Bradenton couple’s health issues impact, Season of Sharing helps

Household budgets were already tight for Kelli and Robbin Whitehead before a fateful day two years ago when Kelli waded in the Gulf of Mexico off Cortez Beach on Anna Maria Island.

The next day, the Bradenton couple noticed a disturbing rash on the back of Kelli’s left thigh. He was quickly followed by blisters that ran up his leg, which started to turn purple. The Whiteheads traveled to Blake Medical Center in Bradenton, where doctors determined that Kelli had contracted an aggressive flesh-eating disease called necrotizing fasciitis, usually caused by bacteria entering the body through cuts or cuts in the skin. .

Within a week, Kelli had to have her left leg amputated. On the verge of organ failure, she was quickly placed on a ventilator and dialysis.

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Over the next two years, the Whiteheads credit his doctors – especially Dr James Kotick – for saving his life.

“God saved my life, but their hands were anointed,” she said of the surgeons who treated her.

Kelli’s medical problems persist – she has had 29 surgeries and several skin grafts in her abdominal area after doctors had to cut infected parts of her stomach, and she fell twice using a walker, breaking three ribs and her right ankle – and the couple’s financial situation went from precarious to crisis.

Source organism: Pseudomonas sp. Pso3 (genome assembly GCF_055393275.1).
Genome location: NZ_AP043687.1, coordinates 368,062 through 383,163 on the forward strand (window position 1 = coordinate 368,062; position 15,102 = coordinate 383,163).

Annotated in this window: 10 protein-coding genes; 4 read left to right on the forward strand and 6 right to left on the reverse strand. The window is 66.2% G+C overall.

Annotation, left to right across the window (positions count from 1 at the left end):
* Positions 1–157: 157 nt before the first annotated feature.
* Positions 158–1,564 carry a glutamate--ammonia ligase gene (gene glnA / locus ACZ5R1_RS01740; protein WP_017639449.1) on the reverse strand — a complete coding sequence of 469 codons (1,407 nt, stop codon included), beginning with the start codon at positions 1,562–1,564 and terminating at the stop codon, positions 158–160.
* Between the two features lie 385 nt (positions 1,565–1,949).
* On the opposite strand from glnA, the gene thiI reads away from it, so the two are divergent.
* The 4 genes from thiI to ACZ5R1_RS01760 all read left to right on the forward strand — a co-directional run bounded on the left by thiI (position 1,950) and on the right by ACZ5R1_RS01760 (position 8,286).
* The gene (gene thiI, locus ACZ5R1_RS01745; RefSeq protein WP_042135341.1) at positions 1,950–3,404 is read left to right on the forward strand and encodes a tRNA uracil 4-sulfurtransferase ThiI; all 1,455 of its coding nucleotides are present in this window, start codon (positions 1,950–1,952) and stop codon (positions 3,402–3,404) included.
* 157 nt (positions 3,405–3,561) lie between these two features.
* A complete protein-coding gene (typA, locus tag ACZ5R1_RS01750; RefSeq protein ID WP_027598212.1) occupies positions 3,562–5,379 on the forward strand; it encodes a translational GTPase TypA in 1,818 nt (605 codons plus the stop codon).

Before the bacterial infection, the two made do by combining Kelli’s job as a restaurant hostess with Robbin’s disability checks, which he received due to severe heart disease that prevented him from returning. work as a bricklayer on commercial demolition projects.

“We were barely doing it,” said Robbin Whitehead.

But when Kelli was hospitalized, they lost her income. A few months later, she started collecting disability benefits – a total of $ 154 per month.

After paying $ 800 in rent and utilities, they were barely breaking even.

Their owner told them about Manatee County Turning points, which helps people at risk of homelessness.

Turning Points helped them pay their rent through federal grants, which alleviated a financial worry.

But this summer, Andy Guyre, director of the Turning Points housing program, realized time is running out for the couple’s federal rent assistance. There was no way the couple could pay the rent of $ 800 just with their disability income. With Kelli in a wheelchair and Robbin looking after her around the clock, he knew he had to find emergency accommodation, quickly.